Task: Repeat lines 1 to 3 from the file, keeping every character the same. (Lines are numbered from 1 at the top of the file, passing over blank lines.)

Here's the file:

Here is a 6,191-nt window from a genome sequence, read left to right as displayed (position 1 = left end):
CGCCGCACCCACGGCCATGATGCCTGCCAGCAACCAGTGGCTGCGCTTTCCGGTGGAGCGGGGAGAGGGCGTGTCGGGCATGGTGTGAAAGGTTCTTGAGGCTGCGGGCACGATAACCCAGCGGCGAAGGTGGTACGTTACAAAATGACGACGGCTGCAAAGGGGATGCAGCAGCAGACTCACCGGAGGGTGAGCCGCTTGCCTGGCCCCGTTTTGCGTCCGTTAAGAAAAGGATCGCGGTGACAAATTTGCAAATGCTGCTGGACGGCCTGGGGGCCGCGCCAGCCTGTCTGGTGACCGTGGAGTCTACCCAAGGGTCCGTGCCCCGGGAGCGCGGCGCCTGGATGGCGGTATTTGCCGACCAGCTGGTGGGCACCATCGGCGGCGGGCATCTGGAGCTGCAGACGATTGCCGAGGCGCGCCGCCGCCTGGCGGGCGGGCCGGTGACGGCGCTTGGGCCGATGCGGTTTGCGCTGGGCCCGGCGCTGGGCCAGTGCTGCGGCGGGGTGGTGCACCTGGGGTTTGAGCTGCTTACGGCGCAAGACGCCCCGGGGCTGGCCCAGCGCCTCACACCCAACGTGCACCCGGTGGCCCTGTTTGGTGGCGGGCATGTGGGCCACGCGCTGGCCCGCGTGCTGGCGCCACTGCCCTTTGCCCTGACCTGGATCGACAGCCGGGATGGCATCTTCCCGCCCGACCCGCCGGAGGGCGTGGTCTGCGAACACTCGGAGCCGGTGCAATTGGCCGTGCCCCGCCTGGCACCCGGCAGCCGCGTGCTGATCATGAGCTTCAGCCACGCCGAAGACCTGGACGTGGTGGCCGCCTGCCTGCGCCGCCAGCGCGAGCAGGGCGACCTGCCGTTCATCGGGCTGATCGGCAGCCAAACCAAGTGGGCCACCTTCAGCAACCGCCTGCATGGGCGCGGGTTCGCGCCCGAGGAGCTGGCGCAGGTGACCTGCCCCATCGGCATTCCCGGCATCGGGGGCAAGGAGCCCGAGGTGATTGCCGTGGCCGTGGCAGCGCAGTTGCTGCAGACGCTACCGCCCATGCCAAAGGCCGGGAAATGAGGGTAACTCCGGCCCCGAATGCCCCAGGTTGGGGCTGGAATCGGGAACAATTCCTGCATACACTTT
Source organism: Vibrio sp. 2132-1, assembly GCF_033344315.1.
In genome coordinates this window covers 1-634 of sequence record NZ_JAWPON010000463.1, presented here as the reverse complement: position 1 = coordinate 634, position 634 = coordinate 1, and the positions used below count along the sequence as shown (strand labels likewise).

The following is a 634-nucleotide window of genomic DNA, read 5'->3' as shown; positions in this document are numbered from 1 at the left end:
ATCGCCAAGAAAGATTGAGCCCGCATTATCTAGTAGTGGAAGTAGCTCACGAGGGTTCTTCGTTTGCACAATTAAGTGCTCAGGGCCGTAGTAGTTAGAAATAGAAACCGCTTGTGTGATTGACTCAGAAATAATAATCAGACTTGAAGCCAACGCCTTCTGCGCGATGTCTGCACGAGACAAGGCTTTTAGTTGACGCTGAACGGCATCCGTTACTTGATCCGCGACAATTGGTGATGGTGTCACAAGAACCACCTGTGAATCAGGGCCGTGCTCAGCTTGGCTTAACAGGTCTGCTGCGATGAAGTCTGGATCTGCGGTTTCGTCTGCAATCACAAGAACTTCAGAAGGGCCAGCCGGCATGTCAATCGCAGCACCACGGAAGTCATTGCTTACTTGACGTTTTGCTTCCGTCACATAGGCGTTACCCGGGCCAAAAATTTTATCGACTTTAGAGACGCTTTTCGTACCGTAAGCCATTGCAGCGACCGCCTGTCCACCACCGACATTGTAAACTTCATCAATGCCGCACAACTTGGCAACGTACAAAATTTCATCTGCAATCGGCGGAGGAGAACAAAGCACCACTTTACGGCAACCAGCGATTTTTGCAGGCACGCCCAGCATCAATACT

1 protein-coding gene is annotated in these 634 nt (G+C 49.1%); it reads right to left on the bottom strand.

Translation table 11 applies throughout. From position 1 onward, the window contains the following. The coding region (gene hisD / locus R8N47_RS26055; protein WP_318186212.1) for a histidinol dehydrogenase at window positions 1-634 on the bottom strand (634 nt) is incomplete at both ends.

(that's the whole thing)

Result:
Here is a 6,191-nt window from a genome sequence, read left to right as displayed (position 1 = left end):
CGCCGCACCCACGGCCATGATGCCTGCCAGCAACCAGTGGCTGCGCTTTCCGGTGGAGCGGGGAGAGGGCGTGTCGGGCATGGTGTGAAAGGTTCTTGAGGCTGCGGGCACGATAACCCAGCGGCGAAGGTGGTACGTTACAAAATGACGACGGCTGCAAAGGGGATGCAGCAGCAGACTCACCGGAGGGTGAGCCGCTTGCCTGGCCCCGTTTTGCGTCCGTTAAGAAAAGGATCGCGGTGACAAATTTGCAAATGCTGCTGGACGGCCTGGGGGCCGCGCCAGCCTGTCTGGTGACCGTGGAGTCTACCCAAGGGTCCGTGCCCCGGGAGCGCGGCGCCTGGATGGCGGTATTTGCCGACCAGCTGGTGGGCACCATCGGCGGCGGGCATCTGGAGCTGCAGACGATTGCCGAGGCGCGCCGCCGCCTGGCGGGCGGGCCGGTGACGGCGCTTGGGCCGATGCGGTTTGCGCTGGGCCCGGCGCTGGGCCAGTGCTGCGGCGGGGTGGTGCACCTGGGGTTTGAGCTGCTTACGGCGCAAGACGCCCCGGGGCTGGCCCAGCGCCTCACACCCAACGTGCACCCGGTGGCCCTGTTTGGTGGCGGGCATGTGGGCCACGCGCTGGCCCGCGTGCTGGCGCCACTGCCCTTTGCCCTGACCTGGATCGACAGCCGGGATGGCATCTTCCCGCCCGACCCGCCGGAGGGCGTGGTCTGCGAACACTCGGAGCCGGTGCAATTGGCCGTGCCCCGCCTGGCACCCGGCAGCCGCGTGCTGATCATGAGCTTCAGCCACGCCGAAGACCTGGACGTGGTGGCCGCCTGCCTGCGCCGCCAGCGCGAGCAGGGCGACCTGCCGTTCATCGGGCTGATCGGCAGCCAAACCAAGTGGGCCACCTTCAGCAACCGCCTGCATGGGCGCGGGTTCGCGCCCGAGGAGCTGGCGCAGGTGACCTGCCCCATCGGCATTCCCGGCATCGGGGGCAAGGAGCCCGAGGTGATTGCCGTGGCCGTGGCAGCGCAGTTGCTGCAGACGCTACCGCCCATGCCAAAGGCCGGGAAATGAGGGTAACTCCGGCCCCGAATGCCCCAGGTTGGGGCTGGAATCGGGAACAATTCCTGCATACACTTT
Source organism: Vibrio sp. 2132-1, assembly GCF_033344315.1.